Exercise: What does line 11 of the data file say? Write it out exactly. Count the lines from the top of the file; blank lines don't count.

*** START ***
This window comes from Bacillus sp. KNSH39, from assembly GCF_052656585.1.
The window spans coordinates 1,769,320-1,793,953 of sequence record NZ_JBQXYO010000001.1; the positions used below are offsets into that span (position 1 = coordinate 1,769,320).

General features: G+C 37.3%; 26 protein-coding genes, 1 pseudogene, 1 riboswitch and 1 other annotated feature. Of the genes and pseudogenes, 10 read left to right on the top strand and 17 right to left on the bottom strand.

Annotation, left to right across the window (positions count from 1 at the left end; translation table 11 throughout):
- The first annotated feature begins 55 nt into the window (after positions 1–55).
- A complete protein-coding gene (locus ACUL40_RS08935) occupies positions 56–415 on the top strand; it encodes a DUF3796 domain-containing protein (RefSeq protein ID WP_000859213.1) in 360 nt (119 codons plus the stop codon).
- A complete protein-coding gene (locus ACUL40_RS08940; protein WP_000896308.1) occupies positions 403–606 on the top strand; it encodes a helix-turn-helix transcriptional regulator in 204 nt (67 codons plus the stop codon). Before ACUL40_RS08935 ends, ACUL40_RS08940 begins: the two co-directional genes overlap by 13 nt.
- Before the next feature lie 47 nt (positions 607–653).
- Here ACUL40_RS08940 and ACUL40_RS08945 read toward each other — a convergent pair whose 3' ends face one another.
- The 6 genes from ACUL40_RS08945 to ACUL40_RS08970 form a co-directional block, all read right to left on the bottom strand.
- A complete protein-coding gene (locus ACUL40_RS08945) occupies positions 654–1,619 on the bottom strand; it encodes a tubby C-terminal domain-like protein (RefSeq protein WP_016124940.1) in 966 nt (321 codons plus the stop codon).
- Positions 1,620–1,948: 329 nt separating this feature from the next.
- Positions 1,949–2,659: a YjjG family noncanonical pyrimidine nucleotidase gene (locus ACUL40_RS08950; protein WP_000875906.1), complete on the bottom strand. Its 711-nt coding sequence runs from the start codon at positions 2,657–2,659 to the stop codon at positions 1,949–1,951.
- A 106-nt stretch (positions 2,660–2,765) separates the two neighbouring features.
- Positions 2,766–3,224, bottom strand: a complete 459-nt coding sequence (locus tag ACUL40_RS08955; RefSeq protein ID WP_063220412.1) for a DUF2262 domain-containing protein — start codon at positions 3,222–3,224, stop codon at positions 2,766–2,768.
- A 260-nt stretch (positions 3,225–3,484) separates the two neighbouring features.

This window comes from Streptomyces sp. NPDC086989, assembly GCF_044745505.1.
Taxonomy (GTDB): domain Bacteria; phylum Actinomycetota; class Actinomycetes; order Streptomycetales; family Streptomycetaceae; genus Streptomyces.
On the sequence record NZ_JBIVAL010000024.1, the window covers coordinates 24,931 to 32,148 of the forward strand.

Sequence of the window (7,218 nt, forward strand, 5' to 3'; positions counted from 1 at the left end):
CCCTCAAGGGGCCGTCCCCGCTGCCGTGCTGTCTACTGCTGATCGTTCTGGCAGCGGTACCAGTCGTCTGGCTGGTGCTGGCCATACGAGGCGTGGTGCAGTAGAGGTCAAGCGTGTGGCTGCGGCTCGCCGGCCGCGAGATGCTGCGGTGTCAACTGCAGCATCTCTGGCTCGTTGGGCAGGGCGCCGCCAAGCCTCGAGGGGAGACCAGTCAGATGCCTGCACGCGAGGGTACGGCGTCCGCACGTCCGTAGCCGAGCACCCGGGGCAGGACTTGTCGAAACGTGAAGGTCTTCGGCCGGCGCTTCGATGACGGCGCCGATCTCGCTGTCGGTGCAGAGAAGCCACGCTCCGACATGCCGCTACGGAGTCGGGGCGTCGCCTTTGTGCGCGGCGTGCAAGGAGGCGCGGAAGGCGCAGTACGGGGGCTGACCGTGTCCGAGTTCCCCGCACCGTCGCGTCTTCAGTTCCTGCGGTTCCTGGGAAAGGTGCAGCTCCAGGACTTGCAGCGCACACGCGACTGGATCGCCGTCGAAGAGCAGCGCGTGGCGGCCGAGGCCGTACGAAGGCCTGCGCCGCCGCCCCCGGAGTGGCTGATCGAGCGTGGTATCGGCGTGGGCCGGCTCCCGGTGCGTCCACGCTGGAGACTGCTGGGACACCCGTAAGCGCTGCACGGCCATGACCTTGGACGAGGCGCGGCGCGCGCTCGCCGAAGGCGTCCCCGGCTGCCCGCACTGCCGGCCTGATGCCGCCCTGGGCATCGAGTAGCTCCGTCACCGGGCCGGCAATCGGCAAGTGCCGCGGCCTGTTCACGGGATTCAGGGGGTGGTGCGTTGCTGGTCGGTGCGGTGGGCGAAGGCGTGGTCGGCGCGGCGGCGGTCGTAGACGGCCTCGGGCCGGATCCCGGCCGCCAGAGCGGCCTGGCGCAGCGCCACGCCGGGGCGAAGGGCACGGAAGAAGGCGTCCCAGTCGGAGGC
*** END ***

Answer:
- A complete protein-coding gene (locus ACUL40_RS08945) occupies positions 654–1,619 on the bottom strand; it encodes a tubby C-terminal domain-like protein (RefSeq protein WP_016124940.1) in 966 nt (321 codons plus the stop codon).